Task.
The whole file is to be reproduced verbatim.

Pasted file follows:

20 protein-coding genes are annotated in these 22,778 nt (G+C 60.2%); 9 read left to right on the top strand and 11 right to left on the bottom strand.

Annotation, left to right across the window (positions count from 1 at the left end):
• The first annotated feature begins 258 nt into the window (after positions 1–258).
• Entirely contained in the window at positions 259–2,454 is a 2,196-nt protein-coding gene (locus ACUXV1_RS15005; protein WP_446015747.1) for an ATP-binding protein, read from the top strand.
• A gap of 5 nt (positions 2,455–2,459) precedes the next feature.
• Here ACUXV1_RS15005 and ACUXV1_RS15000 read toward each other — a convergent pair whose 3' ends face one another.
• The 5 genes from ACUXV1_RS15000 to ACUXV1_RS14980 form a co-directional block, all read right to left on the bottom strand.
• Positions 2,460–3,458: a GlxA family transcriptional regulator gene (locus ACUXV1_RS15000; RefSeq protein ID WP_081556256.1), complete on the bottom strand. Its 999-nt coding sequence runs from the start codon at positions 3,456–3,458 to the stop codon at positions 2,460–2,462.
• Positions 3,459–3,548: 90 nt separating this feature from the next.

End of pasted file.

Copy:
20 protein-coding genes are annotated in these 22,778 nt (G+C 60.2%); 9 read left to right on the top strand and 11 right to left on the bottom strand.

Annotation, left to right across the window (positions count from 1 at the left end):
• The first annotated feature begins 258 nt into the window (after positions 1–258).
• Entirely contained in the window at positions 259–2,454 is a 2,196-nt protein-coding gene (locus ACUXV1_RS15005; protein WP_446015747.1) for an ATP-binding protein, read from the top strand.
• A gap of 5 nt (positions 2,455–2,459) precedes the next feature.
• Here ACUXV1_RS15005 and ACUXV1_RS15000 read toward each other — a convergent pair whose 3' ends face one another.
• The 5 genes from ACUXV1_RS15000 to ACUXV1_RS14980 form a co-directional block, all read right to left on the bottom strand.
• Positions 2,460–3,458: a GlxA family transcriptional regulator gene (locus ACUXV1_RS15000; RefSeq protein ID WP_081556256.1), complete on the bottom strand. Its 999-nt coding sequence runs from the start codon at positions 3,456–3,458 to the stop codon at positions 2,460–2,462.
• Positions 3,459–3,548: 90 nt separating this feature from the next.